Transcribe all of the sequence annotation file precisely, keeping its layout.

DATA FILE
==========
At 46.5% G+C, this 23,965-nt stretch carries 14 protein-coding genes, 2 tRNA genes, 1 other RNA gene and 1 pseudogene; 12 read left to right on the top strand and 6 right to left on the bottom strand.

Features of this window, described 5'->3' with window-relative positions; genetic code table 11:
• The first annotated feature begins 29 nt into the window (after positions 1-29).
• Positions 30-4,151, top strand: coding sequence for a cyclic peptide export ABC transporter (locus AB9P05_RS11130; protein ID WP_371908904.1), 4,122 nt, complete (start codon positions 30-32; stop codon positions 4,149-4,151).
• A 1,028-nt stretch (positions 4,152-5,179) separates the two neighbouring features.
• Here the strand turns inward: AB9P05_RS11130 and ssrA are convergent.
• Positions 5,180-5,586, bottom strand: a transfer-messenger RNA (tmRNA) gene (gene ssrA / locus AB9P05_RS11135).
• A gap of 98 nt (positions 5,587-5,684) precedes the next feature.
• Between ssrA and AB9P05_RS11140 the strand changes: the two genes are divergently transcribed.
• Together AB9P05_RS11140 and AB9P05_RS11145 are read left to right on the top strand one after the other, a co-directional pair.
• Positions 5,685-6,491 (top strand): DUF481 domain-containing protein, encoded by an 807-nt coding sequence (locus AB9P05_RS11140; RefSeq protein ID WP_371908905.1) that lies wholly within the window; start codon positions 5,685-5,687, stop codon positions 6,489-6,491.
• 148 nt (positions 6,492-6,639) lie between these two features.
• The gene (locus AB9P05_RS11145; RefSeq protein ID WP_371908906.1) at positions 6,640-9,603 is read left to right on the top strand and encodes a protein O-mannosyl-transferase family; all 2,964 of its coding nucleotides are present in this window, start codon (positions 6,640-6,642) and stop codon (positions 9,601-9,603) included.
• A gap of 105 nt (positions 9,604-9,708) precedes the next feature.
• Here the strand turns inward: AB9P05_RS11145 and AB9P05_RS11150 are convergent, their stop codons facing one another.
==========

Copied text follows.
At 46.5% G+C, this 23,965-nt stretch carries 14 protein-coding genes, 2 tRNA genes, 1 other RNA gene and 1 pseudogene; 12 read left to right on the top strand and 6 right to left on the bottom strand.

Features of this window, described 5'->3' with window-relative positions; genetic code table 11:
• The first annotated feature begins 29 nt into the window (after positions 1-29).
• Positions 30-4,151, top strand: coding sequence for a cyclic peptide export ABC transporter (locus AB9P05_RS11130; protein ID WP_371908904.1), 4,122 nt, complete (start codon positions 30-32; stop codon positions 4,149-4,151).
• A 1,028-nt stretch (positions 4,152-5,179) separates the two neighbouring features.
• Here the strand turns inward: AB9P05_RS11130 and ssrA are convergent.
• Positions 5,180-5,586, bottom strand: a transfer-messenger RNA (tmRNA) gene (gene ssrA / locus AB9P05_RS11135).
• A gap of 98 nt (positions 5,587-5,684) precedes the next feature.
• Between ssrA and AB9P05_RS11140 the strand changes: the two genes are divergently transcribed.
• Together AB9P05_RS11140 and AB9P05_RS11145 are read left to right on the top strand one after the other, a co-directional pair.
• Positions 5,685-6,491 (top strand): DUF481 domain-containing protein, encoded by an 807-nt coding sequence (locus AB9P05_RS11140; RefSeq protein ID WP_371908905.1) that lies wholly within the window; start codon positions 5,685-5,687, stop codon positions 6,489-6,491.
• 148 nt (positions 6,492-6,639) lie between these two features.
• The gene (locus AB9P05_RS11145; RefSeq protein ID WP_371908906.1) at positions 6,640-9,603 is read left to right on the top strand and encodes a protein O-mannosyl-transferase family; all 2,964 of its coding nucleotides are present in this window, start codon (positions 6,640-6,642) and stop codon (positions 9,601-9,603) included.
• A gap of 105 nt (positions 9,604-9,708) precedes the next feature.
• Here the strand turns inward: AB9P05_RS11145 and AB9P05_RS11150 are convergent, their stop codons facing one another.